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Convinient way to deploy your ALICE analysis locally (sequential and proof lite) or on the grid

Project Description

Nitty griddy aims to make the deployment of analyses using the Aliroot/Aliphysics framework easy, transparent, and reproducible. The primary goal is to completely eliminate the ungodly practice of copy-pasting together run.C files from all over the place. A nittygriddy “project” requires the user to only provide the settings for the analysis itself - nothing else. The way these settings are supplied is analogous to how one configures a wagon of a LEGO train. The deployment in local (sequential), proof lite (local parallel) or grid is then completely transparent and does not require the editing of any files. Nittygriddy also makes it easy to download parts of a desired dataset for local offline development - no need for running grid test mode. On top of that, nittygriddy makes it easy to trigger the merging process once a grid analysis is finished.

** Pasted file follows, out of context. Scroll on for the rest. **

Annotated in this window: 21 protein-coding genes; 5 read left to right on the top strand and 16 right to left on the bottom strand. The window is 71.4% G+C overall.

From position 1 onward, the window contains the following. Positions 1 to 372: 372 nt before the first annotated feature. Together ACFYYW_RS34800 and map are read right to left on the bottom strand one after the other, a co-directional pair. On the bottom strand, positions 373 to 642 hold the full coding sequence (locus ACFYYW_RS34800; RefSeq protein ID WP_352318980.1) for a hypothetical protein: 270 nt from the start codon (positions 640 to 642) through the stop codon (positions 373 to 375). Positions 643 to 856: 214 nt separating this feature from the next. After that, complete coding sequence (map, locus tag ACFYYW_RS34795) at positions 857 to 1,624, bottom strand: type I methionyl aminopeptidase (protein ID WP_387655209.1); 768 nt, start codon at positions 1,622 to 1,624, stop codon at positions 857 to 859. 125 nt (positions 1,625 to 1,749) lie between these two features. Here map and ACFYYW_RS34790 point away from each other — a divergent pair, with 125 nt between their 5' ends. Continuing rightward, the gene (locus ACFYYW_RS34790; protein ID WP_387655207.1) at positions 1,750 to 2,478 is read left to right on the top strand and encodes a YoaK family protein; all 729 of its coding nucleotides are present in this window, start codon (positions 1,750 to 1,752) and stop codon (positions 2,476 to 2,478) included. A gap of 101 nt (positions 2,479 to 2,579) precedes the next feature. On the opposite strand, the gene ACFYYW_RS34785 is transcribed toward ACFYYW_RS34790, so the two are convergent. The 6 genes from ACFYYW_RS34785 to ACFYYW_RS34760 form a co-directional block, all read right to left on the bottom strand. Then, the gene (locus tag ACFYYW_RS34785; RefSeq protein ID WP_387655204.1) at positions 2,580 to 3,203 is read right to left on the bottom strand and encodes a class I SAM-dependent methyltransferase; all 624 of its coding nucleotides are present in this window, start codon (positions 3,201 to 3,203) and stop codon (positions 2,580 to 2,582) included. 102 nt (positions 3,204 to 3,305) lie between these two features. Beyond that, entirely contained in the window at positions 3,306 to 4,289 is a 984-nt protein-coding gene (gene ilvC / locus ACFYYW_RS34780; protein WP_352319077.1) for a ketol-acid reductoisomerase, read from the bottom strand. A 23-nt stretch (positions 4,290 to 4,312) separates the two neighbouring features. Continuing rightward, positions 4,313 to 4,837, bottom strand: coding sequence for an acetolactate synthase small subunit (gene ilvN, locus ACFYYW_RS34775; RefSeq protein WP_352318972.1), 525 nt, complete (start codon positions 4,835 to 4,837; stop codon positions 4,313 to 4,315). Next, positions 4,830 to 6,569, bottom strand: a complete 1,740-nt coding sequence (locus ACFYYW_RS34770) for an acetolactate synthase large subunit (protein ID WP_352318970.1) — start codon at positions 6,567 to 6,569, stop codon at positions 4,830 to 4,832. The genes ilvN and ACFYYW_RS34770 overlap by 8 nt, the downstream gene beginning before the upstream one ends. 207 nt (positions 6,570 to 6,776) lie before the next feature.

And last but not least, nittygriddy does not do a “vendor lock-in”: nittygriddy produces straight forward run.C files, stores them in a tidy folder structure and enables you to always rerun your analysis without nittygriddy in the future with a simple root run.C.


I am using nittygriddy daily for quite a while now and find it to be extremely helpful. I think/hope that it could also be a great tool for others. However, you should not consider this project stable, ie I might change things that require adjustments on the users side. But as I said earlier, if that were to happen and you don’t want to use nittygriddy anymore, you can always use the generated run.C files independently. If you have issues with nittygriddy, would love to see datasets added, or have any other comments and suggestions it is best to open an issue here on github or create a pull request straight away.